BY JAMES WHITCOMB RILEY
That-air young-un ust to set
By the crick here day by day.--
Watch the swallers dip and wet
Their slim wings and skoot away;
Watch these little snipes along
The low banks tilt up and down
'Mongst the reeds, and hear the song
Of the bullfrogs croakin' roun':
Ust to set here in the sun
Watchin' things, and listenun,
'Peared-like, mostly to the roar
Of the dam below, er to
That-air riffle nigh the shore
Jes acrost from me and you.
Ust to watch him from the door
Of the mill.--'Ud rigg him out
With a fishin'-pole and -line--
Dig worms fer him--nigh about
Jes spit on his bait!--but he
Never keered much, 'pearantly,
To ketch fish!--He 'druther fine
Out some sunny place, and set
Watchin' things, with droopy head,
And "a-listenun," he said--
"Kindo' listenun above
The old crick to what the wet
Warter was a-talkin' of!"
Jevver hear sich talk as that?
Bothered Mother more'n me
What the child was cipher'n' at.--
Come home onc't and said 'at he
Knowed what the snake-feeders thought
When they grit their wings; and knowed
Turkle-talk, when bubbles riz
Over where the old roots growed
Where he th'owed them pets o' his--
Little turripuns he caught
In the County Ditch and packed
In his pockets days and days!--
Said he knowed what goslin's quacked--
Could tell what the killdees sayes,
And grasshoppers, when they lit
In the crick and "minnies" bit
Off their legs.--"But, blame!" sayes he,
Sorto' lookin' clean above
Mother's head and on through me--
(And them eyes!--I see 'em yet!)--
"Blame!" he sayes, "ef I kin see,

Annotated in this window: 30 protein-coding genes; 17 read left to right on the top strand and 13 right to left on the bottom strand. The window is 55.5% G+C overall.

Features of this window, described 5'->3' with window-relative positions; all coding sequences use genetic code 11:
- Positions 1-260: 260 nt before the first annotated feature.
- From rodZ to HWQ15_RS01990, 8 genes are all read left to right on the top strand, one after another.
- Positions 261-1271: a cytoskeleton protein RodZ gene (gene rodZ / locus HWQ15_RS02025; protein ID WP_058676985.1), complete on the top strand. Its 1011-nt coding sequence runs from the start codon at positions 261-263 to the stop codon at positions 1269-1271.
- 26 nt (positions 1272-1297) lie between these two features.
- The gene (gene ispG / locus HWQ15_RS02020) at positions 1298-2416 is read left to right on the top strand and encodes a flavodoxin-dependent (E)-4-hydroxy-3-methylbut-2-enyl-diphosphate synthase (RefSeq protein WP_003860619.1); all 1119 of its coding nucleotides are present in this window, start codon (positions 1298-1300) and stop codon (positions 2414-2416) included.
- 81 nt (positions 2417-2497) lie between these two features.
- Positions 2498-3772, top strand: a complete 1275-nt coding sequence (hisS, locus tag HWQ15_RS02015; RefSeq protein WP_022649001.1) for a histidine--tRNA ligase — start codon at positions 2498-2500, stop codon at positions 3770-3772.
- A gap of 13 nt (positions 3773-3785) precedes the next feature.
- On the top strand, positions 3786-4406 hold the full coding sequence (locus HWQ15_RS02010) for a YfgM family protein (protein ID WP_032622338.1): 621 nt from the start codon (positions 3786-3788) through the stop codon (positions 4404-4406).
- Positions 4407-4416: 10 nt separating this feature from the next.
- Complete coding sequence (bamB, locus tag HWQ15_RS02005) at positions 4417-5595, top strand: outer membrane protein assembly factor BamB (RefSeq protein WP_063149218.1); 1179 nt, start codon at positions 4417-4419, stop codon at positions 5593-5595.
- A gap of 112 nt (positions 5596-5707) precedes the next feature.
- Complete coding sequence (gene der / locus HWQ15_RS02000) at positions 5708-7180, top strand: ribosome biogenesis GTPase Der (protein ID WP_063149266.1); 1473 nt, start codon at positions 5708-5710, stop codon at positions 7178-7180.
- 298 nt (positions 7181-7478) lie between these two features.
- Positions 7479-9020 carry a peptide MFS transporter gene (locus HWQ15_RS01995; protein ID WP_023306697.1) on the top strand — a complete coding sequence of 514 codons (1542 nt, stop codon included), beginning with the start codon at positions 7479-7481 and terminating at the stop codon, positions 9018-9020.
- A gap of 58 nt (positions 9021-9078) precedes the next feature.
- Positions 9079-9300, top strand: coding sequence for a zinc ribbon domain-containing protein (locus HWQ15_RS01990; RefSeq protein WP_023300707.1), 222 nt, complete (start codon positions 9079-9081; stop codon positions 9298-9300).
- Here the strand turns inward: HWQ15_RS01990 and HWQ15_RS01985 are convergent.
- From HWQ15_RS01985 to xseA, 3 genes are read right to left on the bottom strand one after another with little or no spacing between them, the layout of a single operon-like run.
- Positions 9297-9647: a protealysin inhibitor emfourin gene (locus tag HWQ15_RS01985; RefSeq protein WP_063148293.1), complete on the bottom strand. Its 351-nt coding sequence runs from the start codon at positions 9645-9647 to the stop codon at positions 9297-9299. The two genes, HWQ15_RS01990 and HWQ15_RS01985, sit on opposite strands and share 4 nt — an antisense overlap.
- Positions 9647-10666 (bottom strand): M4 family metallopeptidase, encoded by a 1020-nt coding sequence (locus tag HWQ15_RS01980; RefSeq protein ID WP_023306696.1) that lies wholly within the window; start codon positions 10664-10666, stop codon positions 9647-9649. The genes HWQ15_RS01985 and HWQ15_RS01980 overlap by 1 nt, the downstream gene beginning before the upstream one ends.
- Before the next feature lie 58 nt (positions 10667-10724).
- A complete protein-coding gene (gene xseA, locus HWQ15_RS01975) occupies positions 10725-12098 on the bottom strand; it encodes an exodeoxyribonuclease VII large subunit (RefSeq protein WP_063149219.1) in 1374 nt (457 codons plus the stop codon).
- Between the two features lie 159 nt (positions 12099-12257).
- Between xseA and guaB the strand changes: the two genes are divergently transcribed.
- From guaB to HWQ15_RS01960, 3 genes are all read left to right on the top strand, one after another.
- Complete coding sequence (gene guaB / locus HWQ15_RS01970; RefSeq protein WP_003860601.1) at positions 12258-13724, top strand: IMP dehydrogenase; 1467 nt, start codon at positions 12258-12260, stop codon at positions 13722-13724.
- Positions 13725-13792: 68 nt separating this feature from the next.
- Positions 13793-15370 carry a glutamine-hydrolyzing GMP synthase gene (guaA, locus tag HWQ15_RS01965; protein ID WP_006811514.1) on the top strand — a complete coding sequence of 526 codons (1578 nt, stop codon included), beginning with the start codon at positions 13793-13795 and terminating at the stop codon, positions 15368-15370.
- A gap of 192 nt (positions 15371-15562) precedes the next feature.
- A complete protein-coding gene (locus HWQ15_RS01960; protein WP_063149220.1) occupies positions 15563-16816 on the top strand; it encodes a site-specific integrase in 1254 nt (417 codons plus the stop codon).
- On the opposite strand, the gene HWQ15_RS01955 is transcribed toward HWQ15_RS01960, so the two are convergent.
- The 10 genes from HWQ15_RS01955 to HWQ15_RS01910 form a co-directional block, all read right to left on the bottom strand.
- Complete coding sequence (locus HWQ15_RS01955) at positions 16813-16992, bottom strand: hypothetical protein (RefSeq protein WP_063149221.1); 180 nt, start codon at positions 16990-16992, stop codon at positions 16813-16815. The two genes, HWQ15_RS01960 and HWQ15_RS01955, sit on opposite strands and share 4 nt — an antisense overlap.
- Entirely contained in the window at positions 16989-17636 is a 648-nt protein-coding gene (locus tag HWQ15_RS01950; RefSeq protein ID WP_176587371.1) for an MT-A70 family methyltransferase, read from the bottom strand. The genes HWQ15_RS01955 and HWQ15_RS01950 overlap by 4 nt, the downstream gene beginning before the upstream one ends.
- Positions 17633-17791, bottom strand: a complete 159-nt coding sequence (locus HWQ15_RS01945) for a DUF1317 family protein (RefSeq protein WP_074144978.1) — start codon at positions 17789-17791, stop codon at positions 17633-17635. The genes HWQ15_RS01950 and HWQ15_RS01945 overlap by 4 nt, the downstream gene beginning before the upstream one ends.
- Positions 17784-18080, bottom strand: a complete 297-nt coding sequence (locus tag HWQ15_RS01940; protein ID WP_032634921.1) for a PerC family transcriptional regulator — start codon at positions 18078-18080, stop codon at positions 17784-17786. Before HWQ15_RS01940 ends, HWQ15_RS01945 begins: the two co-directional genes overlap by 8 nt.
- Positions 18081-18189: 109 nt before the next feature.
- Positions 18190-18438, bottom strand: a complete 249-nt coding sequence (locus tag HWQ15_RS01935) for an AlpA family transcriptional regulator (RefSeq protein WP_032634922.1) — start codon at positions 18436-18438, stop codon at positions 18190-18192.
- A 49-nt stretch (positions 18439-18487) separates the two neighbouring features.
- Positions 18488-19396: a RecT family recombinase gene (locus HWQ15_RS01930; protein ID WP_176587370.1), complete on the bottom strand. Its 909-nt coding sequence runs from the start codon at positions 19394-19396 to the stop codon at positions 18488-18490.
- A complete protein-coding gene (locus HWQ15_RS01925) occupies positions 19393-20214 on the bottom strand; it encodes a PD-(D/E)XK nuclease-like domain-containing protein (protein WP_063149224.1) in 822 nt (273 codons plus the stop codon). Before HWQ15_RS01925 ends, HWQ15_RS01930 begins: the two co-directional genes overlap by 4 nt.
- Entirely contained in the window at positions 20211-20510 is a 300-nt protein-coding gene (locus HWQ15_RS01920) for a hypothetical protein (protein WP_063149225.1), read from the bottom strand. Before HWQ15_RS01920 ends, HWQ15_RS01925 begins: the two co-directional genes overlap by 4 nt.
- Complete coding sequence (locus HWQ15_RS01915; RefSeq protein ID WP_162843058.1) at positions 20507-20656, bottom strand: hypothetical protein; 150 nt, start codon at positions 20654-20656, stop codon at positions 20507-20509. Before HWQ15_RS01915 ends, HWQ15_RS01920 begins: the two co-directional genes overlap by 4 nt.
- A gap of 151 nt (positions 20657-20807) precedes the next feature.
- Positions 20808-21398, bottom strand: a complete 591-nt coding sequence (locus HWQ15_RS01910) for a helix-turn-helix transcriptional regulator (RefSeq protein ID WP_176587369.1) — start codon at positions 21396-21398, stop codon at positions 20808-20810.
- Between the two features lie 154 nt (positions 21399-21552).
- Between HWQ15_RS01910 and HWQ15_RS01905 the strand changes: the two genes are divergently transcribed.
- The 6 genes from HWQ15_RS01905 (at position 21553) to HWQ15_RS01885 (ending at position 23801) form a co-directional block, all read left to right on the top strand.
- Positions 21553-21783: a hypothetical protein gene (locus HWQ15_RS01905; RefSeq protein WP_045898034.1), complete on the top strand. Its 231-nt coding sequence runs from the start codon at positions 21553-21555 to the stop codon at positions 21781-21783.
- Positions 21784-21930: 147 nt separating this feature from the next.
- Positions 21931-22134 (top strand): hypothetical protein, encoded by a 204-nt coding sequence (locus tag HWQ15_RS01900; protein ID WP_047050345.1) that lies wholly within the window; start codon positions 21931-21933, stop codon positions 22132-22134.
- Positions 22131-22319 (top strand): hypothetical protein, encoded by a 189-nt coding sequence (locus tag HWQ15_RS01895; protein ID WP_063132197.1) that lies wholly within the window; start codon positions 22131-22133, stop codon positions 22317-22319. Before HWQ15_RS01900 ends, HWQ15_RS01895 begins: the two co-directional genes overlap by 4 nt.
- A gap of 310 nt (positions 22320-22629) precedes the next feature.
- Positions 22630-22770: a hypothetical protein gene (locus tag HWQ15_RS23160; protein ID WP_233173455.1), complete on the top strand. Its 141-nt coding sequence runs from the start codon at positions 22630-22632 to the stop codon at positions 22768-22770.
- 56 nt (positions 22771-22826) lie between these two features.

Er make out, jes what the wet
Warter is a-talkin' of!"
Made me nervous! Mother, though,
Said best not to scold the child--
The Good Bein' knowed.--And so
We was only rickonciled
When he'd be asleep.--And then,
Time, and time, and time again,
We've watched over him, you know--
Her a-sayin' nothin'--jes
Kindo' smoothin' back his hair,
And, all to herse'f, I guess,
Studyin' up some kind o' prayer
She ain't tried yet.--Onc't she said,
Cotin' Scriptur', "'He,'" says she,
In a solemn whisper, "'He
Givuth His beloved sleep!'"
And jes then I heerd the rain
Strike the shingles, as I turned
Res'less to'rds the wall again.
Pity strong men dast to weep!--
Specially when up above
Thrash! the storm comes down, and you
Feel the midnight plum soaked through
Heart and soul, and wunder, too,
What the warter's talkin' of!
. . . . .
Found his hat 'way down below
Hinchman's Ford.--'Ves' Anders he
Rid and fetched it. Mother she
Went wild over that, you know--
Hugged it! kissed it!--Turribul!
My hopes then was all gone too. . . .
Brung him in, with both hands full
O' warter-lilies--'peared-like new-
Bloomed fer him--renched whiter still
In the clear rain, mixin' fine
And finer in the noon sunshine. . . .
Winders of the old mill looked
On him where the hill-road crooked
In on through the open gate. . . .
Laid him on the old settee
On the porch there. Heerd the great
Roarin' dam acrost--and we
Heerd a crane cry in amongst
The sycamores--and then a dove
Cutterin' on the mill-roof--then
Heerd the crick, and thought again,
"Now what's it a-talkin' of?"